President Dwight Eisenhower appointed Earl Warren as the fourteenth Chief Justice of the Supreme Court in 1953. Warren had been the governor of California twice and was also on the republican ticket for Vice President under Thomas Dewey. It was assumed that Warren would pickup where his successor Fred Vinson left off as a conservative member of the Supreme Court, but instead Warren positioned himself as a liberal. When Warren took over as Chief Justice, justices who aligned with judicial activism and those who were in favor of judicial restraint divided the Supreme Court. One of Warren’s goals was to renew the Supreme Courts role in defending individual rights.
Warren presided over several civil rights landmark cases including Brown vs. Board of Education I and II, which would spark the great civil rights movement. Warren also presided over cases such as McGowan vs. Maryland and also Tropp vs. Dulles.
In Brown vs. the Board of Education, Warren was greatly criticized for not appealing to the precedent (Plessy vs. Ferguson), and rather relying on common sense and fairness. In Chief Justices Warren’s dissenting opinion of Brown vs. Board of Education I, he stated ” Today, education is perhaps the most important function of state and local governments . … To separate them from others of similar age and qualifications solely because of their race generates a feeling of inferiority as to their status in the community.. .that may affect their hearts and minds in a way unlikely to ever be undone.” His final statement emphasized that separate but equal facilities are inherently unequal, and also that such a doctrine deprived the plaintiffs of the equal protection of the laws guaranteed by the Fourteenth Amendment.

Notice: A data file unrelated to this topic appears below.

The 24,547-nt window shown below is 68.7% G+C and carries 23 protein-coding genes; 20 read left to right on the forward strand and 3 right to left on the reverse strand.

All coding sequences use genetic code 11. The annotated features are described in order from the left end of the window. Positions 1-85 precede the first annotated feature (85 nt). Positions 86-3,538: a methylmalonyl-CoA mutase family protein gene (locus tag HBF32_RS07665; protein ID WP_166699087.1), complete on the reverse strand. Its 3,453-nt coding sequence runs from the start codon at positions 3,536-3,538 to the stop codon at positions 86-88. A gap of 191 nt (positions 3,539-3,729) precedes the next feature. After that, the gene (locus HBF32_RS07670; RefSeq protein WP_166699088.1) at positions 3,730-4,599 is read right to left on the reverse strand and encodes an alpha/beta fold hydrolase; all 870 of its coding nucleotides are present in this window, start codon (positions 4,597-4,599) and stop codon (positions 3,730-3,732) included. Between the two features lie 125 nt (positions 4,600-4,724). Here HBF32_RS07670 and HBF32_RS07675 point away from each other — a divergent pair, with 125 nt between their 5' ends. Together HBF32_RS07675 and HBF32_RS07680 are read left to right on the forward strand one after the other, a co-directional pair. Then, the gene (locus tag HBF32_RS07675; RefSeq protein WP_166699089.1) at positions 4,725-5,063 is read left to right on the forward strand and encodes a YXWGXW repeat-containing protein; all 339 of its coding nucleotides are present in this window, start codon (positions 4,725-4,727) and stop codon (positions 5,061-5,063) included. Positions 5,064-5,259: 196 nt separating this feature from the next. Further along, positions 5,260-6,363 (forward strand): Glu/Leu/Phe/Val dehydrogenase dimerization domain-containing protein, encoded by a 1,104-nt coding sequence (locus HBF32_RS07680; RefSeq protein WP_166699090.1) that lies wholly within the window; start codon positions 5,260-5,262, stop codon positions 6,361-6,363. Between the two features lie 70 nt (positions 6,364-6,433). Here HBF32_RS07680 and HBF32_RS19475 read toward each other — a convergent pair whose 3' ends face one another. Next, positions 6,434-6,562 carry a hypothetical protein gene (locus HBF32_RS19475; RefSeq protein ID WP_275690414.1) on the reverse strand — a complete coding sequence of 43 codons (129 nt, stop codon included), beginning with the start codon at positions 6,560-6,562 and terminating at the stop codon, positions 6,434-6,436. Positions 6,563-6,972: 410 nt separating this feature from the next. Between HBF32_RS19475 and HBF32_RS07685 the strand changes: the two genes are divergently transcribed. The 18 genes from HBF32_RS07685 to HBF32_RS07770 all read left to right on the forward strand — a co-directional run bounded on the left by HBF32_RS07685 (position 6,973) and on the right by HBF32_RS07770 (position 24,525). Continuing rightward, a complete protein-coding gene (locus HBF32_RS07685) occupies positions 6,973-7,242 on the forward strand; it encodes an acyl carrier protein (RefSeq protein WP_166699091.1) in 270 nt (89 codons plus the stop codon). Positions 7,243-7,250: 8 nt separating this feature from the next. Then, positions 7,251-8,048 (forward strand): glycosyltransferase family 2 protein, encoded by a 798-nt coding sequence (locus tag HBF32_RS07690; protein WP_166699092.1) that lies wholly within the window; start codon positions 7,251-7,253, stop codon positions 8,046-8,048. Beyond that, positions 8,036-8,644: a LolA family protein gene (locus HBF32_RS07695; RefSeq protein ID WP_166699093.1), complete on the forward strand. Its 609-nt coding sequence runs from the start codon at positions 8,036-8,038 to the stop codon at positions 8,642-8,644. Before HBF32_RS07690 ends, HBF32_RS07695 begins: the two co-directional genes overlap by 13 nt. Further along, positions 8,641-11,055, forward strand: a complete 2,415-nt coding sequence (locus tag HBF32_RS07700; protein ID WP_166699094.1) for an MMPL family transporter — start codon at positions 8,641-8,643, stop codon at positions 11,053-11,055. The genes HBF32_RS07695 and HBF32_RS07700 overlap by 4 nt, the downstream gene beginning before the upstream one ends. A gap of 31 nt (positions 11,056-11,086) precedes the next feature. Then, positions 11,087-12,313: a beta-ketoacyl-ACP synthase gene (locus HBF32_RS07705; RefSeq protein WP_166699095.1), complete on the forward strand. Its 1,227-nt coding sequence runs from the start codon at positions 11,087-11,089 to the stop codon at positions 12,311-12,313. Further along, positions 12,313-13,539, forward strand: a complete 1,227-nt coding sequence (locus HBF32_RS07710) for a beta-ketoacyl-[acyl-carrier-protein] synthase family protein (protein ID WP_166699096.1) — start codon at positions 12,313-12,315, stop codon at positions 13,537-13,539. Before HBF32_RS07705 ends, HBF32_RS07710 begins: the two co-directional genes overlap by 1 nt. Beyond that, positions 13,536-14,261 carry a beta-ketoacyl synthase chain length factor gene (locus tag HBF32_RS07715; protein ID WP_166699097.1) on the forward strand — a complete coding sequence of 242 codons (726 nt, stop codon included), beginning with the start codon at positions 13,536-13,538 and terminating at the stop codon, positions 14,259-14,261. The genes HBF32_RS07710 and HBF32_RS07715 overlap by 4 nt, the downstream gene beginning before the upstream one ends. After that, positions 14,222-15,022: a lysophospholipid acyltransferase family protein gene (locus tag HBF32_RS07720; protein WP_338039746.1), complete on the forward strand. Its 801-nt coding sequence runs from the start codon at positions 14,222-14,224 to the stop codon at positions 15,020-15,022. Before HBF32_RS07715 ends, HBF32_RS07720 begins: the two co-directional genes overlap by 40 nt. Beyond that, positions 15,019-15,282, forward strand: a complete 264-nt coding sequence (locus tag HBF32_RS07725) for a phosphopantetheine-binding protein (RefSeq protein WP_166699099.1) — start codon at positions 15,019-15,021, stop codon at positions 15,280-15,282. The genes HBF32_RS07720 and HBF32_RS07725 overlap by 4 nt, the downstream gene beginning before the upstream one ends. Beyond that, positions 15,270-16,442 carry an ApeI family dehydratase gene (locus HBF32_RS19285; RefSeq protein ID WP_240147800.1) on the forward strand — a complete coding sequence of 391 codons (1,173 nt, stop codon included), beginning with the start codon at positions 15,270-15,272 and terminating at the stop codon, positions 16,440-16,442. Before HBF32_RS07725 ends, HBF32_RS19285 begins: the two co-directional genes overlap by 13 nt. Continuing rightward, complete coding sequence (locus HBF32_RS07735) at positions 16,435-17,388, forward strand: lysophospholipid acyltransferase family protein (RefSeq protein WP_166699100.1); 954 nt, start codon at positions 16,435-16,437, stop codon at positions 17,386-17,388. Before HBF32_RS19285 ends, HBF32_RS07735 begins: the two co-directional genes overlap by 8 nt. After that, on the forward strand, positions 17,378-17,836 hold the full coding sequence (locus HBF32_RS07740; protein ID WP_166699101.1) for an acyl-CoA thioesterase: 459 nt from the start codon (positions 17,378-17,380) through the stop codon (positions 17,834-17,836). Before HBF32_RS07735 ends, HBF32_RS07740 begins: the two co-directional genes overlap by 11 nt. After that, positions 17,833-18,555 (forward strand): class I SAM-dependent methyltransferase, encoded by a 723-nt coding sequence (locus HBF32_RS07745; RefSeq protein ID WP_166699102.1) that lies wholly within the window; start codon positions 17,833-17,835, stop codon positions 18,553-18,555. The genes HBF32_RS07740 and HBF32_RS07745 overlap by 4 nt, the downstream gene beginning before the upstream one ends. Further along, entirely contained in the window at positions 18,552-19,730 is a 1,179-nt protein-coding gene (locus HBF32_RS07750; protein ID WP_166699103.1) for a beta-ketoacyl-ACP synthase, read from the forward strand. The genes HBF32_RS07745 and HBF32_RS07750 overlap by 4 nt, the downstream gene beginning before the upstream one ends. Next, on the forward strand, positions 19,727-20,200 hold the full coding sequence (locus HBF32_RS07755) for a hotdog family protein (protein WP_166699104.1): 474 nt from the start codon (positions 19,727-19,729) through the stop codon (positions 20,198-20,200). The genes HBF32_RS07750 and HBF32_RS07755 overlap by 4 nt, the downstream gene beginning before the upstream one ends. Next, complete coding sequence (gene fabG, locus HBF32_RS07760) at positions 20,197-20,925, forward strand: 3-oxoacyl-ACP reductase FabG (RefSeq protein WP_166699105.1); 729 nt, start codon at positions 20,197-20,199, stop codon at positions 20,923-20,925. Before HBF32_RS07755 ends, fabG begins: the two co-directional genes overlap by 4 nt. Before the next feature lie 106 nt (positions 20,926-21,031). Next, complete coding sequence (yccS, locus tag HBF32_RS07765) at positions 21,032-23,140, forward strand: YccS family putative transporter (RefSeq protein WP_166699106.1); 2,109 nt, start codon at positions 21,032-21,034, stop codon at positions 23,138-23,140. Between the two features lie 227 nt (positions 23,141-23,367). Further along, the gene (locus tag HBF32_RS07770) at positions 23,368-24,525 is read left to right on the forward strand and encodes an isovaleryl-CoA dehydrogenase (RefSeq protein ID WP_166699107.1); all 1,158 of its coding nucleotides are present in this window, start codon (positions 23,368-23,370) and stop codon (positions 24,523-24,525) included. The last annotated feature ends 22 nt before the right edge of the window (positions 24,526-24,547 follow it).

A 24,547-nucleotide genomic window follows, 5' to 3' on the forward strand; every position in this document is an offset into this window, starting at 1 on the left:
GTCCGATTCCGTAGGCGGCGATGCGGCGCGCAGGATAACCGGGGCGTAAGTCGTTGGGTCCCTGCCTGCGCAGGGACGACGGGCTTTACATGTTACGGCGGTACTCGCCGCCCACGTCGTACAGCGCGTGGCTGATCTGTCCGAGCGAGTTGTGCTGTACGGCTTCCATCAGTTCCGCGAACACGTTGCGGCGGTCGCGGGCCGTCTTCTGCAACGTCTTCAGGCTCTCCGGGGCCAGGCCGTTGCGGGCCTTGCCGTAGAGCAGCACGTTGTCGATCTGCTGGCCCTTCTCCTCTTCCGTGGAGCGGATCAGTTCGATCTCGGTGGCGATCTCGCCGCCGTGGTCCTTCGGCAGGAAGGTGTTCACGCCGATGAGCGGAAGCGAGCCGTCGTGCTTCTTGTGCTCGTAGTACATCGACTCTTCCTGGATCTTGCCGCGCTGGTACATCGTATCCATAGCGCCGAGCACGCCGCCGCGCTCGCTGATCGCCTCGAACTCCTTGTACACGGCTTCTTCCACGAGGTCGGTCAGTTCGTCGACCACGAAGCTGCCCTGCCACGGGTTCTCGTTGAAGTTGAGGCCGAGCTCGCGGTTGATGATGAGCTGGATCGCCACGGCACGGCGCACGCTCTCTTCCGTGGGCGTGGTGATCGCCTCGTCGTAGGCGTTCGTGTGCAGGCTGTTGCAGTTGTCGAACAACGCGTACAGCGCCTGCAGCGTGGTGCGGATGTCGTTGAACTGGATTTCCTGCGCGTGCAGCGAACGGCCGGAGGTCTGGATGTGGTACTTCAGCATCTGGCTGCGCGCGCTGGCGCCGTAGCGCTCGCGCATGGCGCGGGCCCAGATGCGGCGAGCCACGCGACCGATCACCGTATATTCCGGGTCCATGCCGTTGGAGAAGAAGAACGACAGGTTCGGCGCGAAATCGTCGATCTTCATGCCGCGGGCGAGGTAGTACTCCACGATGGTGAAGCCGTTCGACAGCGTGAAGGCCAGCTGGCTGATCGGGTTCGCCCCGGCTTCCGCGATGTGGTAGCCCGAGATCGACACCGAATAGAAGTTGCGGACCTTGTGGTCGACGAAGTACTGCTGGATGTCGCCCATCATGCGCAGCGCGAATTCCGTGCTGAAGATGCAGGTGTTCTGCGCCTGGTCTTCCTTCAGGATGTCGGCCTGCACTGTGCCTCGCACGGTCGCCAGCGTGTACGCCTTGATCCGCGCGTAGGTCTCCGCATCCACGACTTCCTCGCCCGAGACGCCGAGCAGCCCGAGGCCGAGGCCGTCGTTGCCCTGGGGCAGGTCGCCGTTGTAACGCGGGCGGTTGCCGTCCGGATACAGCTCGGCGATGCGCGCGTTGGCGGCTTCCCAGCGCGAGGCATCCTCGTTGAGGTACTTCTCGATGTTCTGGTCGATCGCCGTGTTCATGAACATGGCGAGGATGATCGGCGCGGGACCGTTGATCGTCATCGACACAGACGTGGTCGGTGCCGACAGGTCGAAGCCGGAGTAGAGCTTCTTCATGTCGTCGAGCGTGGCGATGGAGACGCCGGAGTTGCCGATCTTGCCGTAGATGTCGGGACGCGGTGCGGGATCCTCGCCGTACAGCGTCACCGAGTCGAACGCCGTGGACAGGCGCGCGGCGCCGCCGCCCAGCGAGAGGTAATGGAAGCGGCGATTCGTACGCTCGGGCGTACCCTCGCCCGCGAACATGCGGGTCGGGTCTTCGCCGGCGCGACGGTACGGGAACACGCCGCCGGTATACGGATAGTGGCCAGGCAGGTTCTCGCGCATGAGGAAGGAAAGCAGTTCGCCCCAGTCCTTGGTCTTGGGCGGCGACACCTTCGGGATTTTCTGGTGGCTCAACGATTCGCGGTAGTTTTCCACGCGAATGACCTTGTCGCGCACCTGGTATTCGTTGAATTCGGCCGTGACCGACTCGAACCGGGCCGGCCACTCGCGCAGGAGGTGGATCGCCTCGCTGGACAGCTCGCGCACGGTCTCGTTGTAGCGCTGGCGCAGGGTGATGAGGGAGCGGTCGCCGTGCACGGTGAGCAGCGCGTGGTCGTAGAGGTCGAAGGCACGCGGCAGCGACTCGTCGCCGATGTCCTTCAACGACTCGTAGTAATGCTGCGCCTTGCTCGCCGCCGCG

The unanimous decision uncoiled previous twists of the Constitution that focused solely on the belief that “separate but equal facilities did not imply any type of racial inferiority. In 1966 Warren and his court had another major decision to deal with, “Miranda v. State of Arizona.” The case dealt with criminal suspects and their rights. The court’s decision was that criminal suspects had to be informed of their rights before questioning. Warren and the Supreme Court also ruled decisions dealing with legislative apportionment, the basic rights of citizenship, and limitation of the use of libel laws. Again, Warren received both criticism and praise as a result of his judicial performances.
After such landmark cases, Warren’s leadership in these cases became a political institution known as ” The Warren Court”, with a heavy emphasis on equality and civil rights. The Warren Court used judicial activism and judicial review to interpret the authority and infallibility of the Supreme Court to promote the importance of individual rights. If those individual rights were seen as infringed, the case was likely to be overturned. Warren presided over Brown v. Louisiana 1966, a case where a black student was arrested for protesting a segregated library. Again the Warren Court looked to the 14th Amendments guaranteeing the freedom of speech and assembly, ruling that these rights are not confined to verbal expression.
In another case the Warren Court ruled on Yates v. United States 1956. In this case the court overturned the convictions of Communist leaders under the Smith Act. Under the Smith Act any person could be arrested and jailed for advocating the violent over throw of the United States government. The Court ruled that the Smith Act violated the defendants First Amendment rights. In short, the Warren court supplemented one of the most notable movements in the history of the United States, Warren’s emphasis on individual rights and equality were stepping stones for Civil Rights activists, basically giving them protection under the Constitution.